Section 57 overshadows the terms of the assignment of copyright and will override them if there is a conflict between the two. The terms of the contract should be framed in such a way that it doesn’t hamper the moral rights of the author.

Dilution of the Rights of the Original Author

Section 52(1) (j) acts as a rule book that needs to be followed before copying a musical work.  However, the ambiguity under the Act most definitely guarantees ample conflict in the case of remixes and some of these challenges are briefly discussed below.

Is a remix considered as Cover Version?

The Act is silent on statutory licenses/assignments to make remixes.

Section 31(c) of the Act deals with licensing of cover versions- The provisions appear to disallow the creation of cover recordings without prior consent. It provides that “The person making such sound recordings shall not make any alteration in the literary or musical work which has not been made previously by or with the consent of the owner of rights, or which is not technically necessary for the purpose of making the sound recordings”.

Therefore, for all practical purposes, an individual can make remixes without authorization, thereby diluting the rights of the original author. At this point, it is unclear if the law recognizes remixes as cover versions under the Act.

Extent of original contribution in the adaptation of an older work

A popular Sambalpuri song Rangabati was remixed and aired on an episode of the MTV Coke Studio and became quite popular. English-Tamil rap and the Orissa state anthem were added to the original song. The owners of the original song questioned this move and sent a legal notice for copyright infringement alleging that there was no license given, the branding of the song made it seem like an Odia number though the it was originally written and released as a Sambalpuri number, and the remixed version mispronounced several words and there was incorrect usage of the original song. The egregious error that is alleged to have been made follows in this fashion – in keeping with the pace of the song, she sings, “O Ranga, O Ranga, O Ranga, Ranga, Rangabati, Rangabati”. They have used the word ‘Ranga’ instead of ‘Rangabati’ thereby completely deforming and twisting the original song. In Sambalpuri, ‘Ranga’ refers to the third gender, while ‘Rangabati’, meaning beautiful, is the name of a girl.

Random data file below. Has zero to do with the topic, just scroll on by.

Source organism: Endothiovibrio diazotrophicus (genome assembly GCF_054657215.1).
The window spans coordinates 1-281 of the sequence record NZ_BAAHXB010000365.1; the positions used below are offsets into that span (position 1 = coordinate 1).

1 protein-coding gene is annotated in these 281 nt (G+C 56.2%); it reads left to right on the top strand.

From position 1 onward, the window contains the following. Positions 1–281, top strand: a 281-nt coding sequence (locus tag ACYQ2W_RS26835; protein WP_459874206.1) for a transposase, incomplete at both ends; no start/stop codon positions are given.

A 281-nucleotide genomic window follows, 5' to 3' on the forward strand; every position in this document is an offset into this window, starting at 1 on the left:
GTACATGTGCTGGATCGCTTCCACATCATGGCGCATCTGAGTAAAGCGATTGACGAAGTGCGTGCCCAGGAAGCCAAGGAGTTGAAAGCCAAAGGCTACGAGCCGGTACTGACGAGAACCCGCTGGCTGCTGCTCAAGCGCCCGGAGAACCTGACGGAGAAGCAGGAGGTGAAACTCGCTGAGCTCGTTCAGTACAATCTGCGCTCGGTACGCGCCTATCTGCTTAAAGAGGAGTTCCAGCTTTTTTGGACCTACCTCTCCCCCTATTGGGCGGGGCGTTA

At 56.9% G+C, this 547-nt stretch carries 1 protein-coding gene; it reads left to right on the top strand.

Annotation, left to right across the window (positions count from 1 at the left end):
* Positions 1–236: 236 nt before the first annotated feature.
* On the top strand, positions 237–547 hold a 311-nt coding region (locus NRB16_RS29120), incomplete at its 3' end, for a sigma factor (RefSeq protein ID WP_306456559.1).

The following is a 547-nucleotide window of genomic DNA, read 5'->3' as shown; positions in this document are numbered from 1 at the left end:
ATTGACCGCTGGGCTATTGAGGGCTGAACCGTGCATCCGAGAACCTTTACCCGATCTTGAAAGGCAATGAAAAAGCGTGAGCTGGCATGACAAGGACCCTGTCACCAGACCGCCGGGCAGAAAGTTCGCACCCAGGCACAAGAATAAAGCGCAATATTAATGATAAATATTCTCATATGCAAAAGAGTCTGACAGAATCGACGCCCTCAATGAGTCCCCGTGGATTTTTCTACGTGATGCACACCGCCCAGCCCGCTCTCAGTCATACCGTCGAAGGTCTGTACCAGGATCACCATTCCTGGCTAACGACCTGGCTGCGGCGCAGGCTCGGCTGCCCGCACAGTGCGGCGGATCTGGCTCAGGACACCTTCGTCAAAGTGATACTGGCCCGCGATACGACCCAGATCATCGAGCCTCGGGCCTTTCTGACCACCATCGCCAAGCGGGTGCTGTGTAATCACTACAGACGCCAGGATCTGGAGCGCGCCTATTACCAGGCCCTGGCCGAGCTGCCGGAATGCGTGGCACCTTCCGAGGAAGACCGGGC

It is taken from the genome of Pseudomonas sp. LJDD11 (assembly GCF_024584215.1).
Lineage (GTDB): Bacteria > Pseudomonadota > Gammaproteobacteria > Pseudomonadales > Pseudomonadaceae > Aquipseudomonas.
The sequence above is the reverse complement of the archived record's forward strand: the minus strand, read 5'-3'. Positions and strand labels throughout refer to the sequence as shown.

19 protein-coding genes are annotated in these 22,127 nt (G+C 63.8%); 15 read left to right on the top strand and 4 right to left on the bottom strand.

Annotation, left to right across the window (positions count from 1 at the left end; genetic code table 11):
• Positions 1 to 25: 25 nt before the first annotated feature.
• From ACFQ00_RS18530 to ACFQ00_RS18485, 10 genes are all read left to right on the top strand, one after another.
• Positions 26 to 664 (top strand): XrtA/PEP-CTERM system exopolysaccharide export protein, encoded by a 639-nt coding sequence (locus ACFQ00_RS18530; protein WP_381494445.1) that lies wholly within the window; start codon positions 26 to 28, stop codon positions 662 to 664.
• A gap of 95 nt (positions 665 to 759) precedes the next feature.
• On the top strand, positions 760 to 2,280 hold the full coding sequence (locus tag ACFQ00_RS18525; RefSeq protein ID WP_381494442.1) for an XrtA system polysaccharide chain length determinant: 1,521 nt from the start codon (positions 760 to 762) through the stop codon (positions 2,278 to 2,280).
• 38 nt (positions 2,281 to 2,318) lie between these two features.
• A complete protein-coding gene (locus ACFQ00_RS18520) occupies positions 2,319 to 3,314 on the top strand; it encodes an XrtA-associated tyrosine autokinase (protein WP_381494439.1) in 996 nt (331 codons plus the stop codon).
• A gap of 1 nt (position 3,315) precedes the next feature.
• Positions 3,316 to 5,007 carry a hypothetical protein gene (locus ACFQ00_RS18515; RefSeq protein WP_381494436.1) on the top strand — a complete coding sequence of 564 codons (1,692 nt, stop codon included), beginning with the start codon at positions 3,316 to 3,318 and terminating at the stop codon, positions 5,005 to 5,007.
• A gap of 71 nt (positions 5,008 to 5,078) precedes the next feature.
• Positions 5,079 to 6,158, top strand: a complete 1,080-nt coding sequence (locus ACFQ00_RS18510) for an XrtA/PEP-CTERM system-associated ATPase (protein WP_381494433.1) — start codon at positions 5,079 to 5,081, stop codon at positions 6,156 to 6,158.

Does this remix amount to infringement?

As per section 51 of the Act if any person, without obtaining a license from the owner or the registrar of the copyright, performs an act that violates the right conferred upon the owner of the copyright, it shall be considered as an infringement. However, a major concern with “remixes” is the extent of original contribution in the adaptation of an older work and this often becomes challenging for courts to determine.

Curtailing the copyright protection of 60 years

The copyright protection for a musical work is for a period of 60 years from the date of publication. However, as per section 52(1)(j), a person is allowed to utilize a sound recording after two years of the commercial release of the original work clearly diluting the 60 year old protection conferred on the original owner.


The amount of royalty has not been specified anywhere, which leads to the payment of paltry amounts and the owners of original musical work are short-changed as there is also a resultant decline in the sale of their original music. The Act also stifles creativity and there is no clarity the extent of change permissible.


Remix can be perceived as a separate genre of music in the digital age, deserving the same protection as other types of works. Innumerable issues have arisen in the tug of war between the copyright holders and their so-called infringers- the remix maker but the number of independent artists publishing remixes has only been on the rise. The legal status of remix remains uncertain.

There exists a need for amending the copyright law to make it more relevant to the age of remixes and cater to the needs of both- owner of the original song and the maker of the remix. It should recognize the importance of technology and provide solutions for a statutory licensing system, a fixed rate for royalties, etc.